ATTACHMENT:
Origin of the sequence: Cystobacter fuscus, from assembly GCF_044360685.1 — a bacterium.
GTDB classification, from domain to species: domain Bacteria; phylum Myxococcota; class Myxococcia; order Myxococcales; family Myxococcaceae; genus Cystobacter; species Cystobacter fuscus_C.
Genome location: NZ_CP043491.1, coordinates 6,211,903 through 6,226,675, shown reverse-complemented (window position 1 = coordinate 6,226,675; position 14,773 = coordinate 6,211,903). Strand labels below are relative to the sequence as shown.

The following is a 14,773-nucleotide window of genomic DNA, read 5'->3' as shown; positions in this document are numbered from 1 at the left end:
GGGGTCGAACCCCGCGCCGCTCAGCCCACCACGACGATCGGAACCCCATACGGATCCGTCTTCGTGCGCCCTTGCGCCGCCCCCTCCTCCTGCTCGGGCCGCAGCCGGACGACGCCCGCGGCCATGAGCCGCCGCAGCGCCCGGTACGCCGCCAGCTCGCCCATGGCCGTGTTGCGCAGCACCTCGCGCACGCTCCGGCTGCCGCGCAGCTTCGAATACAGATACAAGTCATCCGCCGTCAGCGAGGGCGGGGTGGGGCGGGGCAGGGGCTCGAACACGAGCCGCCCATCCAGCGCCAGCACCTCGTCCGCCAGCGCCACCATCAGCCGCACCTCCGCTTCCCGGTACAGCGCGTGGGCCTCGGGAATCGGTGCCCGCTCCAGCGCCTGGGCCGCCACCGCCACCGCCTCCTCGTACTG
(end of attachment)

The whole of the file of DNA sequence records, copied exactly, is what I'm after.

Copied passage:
Origin of the sequence: Cystobacter fuscus, from assembly GCF_044360685.1 — a bacterium.
GTDB classification, from domain to species: domain Bacteria; phylum Myxococcota; class Myxococcia; order Myxococcales; family Myxococcaceae; genus Cystobacter; species Cystobacter fuscus_C.
Genome location: NZ_CP043491.1, coordinates 6,211,903 through 6,226,675, shown reverse-complemented (window position 1 = coordinate 6,226,675; position 14,773 = coordinate 6,211,903). Strand labels below are relative to the sequence as shown.

The following is a 14,773-nucleotide window of genomic DNA, read 5'->3' as shown; positions in this document are numbered from 1 at the left end:
GGGGTCGAACCCCGCGCCGCTCAGCCCACCACGACGATCGGAACCCCATACGGATCCGTCTTCGTGCGCCCTTGCGCCGCCCCCTCCTCCTGCTCGGGCCGCAGCCGGACGACGCCCGCGGCCATGAGCCGCCGCAGCGCCCGGTACGCCGCCAGCTCGCCCATGGCCGTGTTGCGCAGCACCTCGCGCACGCTCCGGCTGCCGCGCAGCTTCGAATACAGATACAAGTCATCCGCCGTCAGCGAGGGCGGGGTGGGGCGGGGCAGGGGCTCGAACACGAGCCGCCCATCCAGCGCCAGCACCTCGTCCGCCAGCGCCACCATCAGCCGCACCTCCGCTTCCCGGTACAGCGCGTGGGCCTCGGGAATCGGTGCCCGCTCCAGCGCCTGGGCCGCCACCGCCACCGCCTCCTCGTACTG